Another of our panellists, Dr Erik van Sebille, states: “We should … have a holistic approach to improving the situation, including social and behavioural, chemical and engineering solutions – aiming to minimise the amount of plastic that ends up in the oceans and make sure it degrades quickly and safely if it does.” A current common trend is to replace generic plastic products with “biodegradable plastics”, but what does this mean? Well, the short answer is nothing and they are currently not the solution to the problem. Often, they will only breakdown in temperatures of 50˚c, conditions you are not going to find in the ocean or in landfill. But if biodegradable plastics do break down in this oxygen-free environment, they’ll emit methane, a greenhouse gas 23 times more potent than carbon dioxide. So we should be trying to move towards reducing our plastic usage, not swapping our disposable products to alternative plastic sources.

“Plastic pollution is a problem for all in society and while there are solutions out there, they must be socially acceptable as well as economically and technically viable”, Dr Sabine Pahl.

Simple ideas we can all do to reduce our plastic use:

  • Remember the five R’s: Refuse, Reduce, Reuse, Repair and Recycle.
  • Purchase a reusable water bottle.
  • Try to adopt good habits like carrying a reusable canvas bag with you for unexpected purchases, and keep a selection in your car for big shops.
  • When shopping online, try to select the “without bags” option at checkout. Remember, many supermarkets will allow you to hand over any plastic bags you do have to the driver, even if they’re not from that retailer. Several will even give you money off your next shop!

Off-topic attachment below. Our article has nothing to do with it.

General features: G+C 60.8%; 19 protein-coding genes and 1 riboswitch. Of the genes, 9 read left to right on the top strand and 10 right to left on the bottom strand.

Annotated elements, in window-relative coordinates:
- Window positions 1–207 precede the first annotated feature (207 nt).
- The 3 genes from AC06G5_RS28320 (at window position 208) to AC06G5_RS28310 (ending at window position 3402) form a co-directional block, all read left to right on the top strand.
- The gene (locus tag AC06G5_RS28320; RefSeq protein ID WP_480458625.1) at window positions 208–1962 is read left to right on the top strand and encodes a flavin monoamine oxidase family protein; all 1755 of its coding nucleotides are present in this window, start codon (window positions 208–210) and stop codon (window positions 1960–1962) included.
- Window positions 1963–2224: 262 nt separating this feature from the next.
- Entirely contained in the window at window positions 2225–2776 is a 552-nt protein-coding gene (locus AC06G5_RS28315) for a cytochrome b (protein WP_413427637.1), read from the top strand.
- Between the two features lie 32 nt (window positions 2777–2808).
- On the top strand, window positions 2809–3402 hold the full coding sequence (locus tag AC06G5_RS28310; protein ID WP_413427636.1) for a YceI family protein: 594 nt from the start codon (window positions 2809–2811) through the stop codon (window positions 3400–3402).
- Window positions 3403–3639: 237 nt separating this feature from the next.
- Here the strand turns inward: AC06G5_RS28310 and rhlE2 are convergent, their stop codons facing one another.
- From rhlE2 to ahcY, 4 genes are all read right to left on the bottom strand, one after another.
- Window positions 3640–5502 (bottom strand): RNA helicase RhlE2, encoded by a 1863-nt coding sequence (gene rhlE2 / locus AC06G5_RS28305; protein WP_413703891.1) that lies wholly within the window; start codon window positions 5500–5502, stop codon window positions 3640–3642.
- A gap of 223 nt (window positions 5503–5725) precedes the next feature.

• Refuse plastic straws, and replace with reusable aluminium or glass alternatives.
  • Swap clingfilm or plastic wrap for reusable alternatives, such as fabric coated in beeswax.
  • Stop buying products which contain microbeads. You can download apps and read blogs to help advise which products and brands to avoid.
  • Take a reusable coffee cup with you to your local coffee shop, often you will save money on your drink too.
  • Try reusing any single use plastic items you do have to buy. Yogurt, butter and ice cream tubs are great containers for storing leftovers.
  • Don’t be afraid to take your own tubs and containers into stores and food outlets! Many will even thank you for reducing their packaging costs by giving you extra, or taking some money off.
  • Try to pick up any litter or rubbish you find in your local area, particularly along coastlines. You can also join organised events or start your own. There are several online communities and projects you can get involved with.

There are only 2 days to go until our Galapagos Day 2017. Join us and our panel of leading experts to discuss some of the key issues around plastic pollution in Galapagos, such as how does plastic pollution affect our planet at the micro and macro level? How can society change to combat the plastic pollution problem? And, ultimately, can there ever be a plastic free Galapagos?

Buy your tickets here!